5. Kallstroemia parviflora Norton, Rep. (Annual) Missouri Bot. Gard. 9: 153, plate 46. 1898.
Carpet weed Carpet weed
Kallstroemia intermedia Rydberg
Herbs, annual. Stems prostrate to decumbent or ascending, to 1(–1.5) m, ± coarsely hirsute and sericeous with white or gray antrorse hairs, becoming glabrate. Leaves elliptic in outline, 1–6 × to 3 cm; stipules 5–7 × 1–3 mm; leaflets 6–10(–12), elliptic to oblong, 8–19 × 3.5–9 mm, middle pairs largest, surfaces appressed-hirsute, veins and margins sericeous. Pedicels 10–40 mm in flower and fruit, usually longer than, sometimes equaling, subtending leaves, thickened distally, straight or sharply bent at base and straight distally. Flowers 10–25 mm diam.; sepals persistent, lanceolate, 4–7 × 1–2 mm, 2/3 as long as petals, in flower longer than style, in fruit shriveling and turning brown, appressed to mericarps and reaching from top of fruit body to tip of style, margins becoming sharply involute, hispid and strigose; petals marcescent, 1-colored, orange, drying white to yellow, narrowly obovate, 5–12 × 3.5–5 mm; stamens as long as style; anthers yellow, usually ovoid, rarely linear, less than 1 mm; ovary ovoid, 1 mm diam., hairy; style cylindric, 1 mm, as long or longer than ovary, strigose or glabrous; stigma terminal. Schizocarps ovoid, 3–4 × 4–6 mm, strigose; beak cylindric, 3–9 mm, as long as to 3 times as long as fruit body, base scarcely conic, strigose or glabrous; mericarps 3–4 × 1 mm, abaxially rugose to tuberculate, tubercles if present all rounded, less than 1 mm, sides lightly to strongly pitted, adaxial edge angled.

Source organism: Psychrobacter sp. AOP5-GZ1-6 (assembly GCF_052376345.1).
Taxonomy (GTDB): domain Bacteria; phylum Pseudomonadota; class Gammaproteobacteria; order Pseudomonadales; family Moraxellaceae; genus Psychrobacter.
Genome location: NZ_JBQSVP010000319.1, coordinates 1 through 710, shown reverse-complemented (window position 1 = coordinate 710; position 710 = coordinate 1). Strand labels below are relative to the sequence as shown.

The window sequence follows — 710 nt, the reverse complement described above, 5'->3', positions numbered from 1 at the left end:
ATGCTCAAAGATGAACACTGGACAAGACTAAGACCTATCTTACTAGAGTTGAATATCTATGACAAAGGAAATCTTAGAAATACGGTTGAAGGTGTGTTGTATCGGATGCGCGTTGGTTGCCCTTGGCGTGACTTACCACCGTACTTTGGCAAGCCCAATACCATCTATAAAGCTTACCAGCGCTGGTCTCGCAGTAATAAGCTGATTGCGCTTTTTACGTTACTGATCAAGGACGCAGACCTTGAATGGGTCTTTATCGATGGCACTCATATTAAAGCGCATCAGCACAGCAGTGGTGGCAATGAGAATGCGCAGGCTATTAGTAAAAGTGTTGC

Flowering Jul–Oct. Disturbed areas, grasslands, dry areas; 100–2600 m; Ariz., Calif., Colo., Ill., Kans., La., Mo., Nev., N.Mex., Okla., Tex., Utah; Mexico; introduced in w South America.
Kallstroemia parviflora has been reported as a waif in the District of Columbia, Maryland, Mississippi, and Pennsylvania. Once considered a waif in southeastern California, it has been collected there regularly since 2003. The species was introduced into western Peru before September/October 1780 and into southern Ecuador before May 1974 (D. M. Porter 2005).